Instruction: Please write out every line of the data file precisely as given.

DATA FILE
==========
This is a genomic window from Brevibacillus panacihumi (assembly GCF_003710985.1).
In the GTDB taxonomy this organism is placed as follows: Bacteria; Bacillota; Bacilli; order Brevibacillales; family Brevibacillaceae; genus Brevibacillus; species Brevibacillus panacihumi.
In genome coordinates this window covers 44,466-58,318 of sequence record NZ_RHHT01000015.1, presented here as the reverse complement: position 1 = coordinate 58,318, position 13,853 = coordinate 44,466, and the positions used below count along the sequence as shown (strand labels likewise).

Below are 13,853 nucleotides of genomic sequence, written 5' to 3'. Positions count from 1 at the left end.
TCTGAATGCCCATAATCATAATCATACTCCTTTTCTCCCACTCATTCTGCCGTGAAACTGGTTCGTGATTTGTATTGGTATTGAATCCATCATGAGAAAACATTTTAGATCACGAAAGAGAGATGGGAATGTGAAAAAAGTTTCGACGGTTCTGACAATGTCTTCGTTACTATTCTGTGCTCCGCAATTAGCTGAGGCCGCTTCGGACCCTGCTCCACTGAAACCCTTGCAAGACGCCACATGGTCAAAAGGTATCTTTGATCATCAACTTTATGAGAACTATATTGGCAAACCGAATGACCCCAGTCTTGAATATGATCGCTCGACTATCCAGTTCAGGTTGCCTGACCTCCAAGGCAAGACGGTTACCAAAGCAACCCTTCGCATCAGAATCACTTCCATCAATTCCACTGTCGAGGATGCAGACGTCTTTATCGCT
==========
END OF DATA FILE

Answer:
This is a genomic window from Brevibacillus panacihumi (assembly GCF_003710985.1).
In the GTDB taxonomy this organism is placed as follows: Bacteria; Bacillota; Bacilli; order Brevibacillales; family Brevibacillaceae; genus Brevibacillus; species Brevibacillus panacihumi.
In genome coordinates this window covers 44,466-58,318 of sequence record NZ_RHHT01000015.1, presented here as the reverse complement: position 1 = coordinate 58,318, position 13,853 = coordinate 44,466, and the positions used below count along the sequence as shown (strand labels likewise).

Below are 13,853 nucleotides of genomic sequence, written 5' to 3'. Positions count from 1 at the left end.
TCTGAATGCCCATAATCATAATCATACTCCTTTTCTCCCACTCATTCTGCCGTGAAACTGGTTCGTGATTTGTATTGGTATTGAATCCATCATGAGAAAACATTTTAGATCACGAAAGAGAGATGGGAATGTGAAAAAAGTTTCGACGGTTCTGACAATGTCTTCGTTACTATTCTGTGCTCCGCAATTAGCTGAGGCCGCTTCGGACCCTGCTCCACTGAAACCCTTGCAAGACGCCACATGGTCAAAAGGTATCTTTGATCATCAACTTTATGAGAACTATATTGGCAAACCGAATGACCCCAGTCTTGAATATGATCGCTCGACTATCCAGTTCAGGTTGCCTGACCTCCAAGGCAAGACGGTTACCAAAGCAACCCTTCGCATCAGAATCACTTCCATCAATTCCACTGTCGAGGATGCAGACGTCTTTATCGCT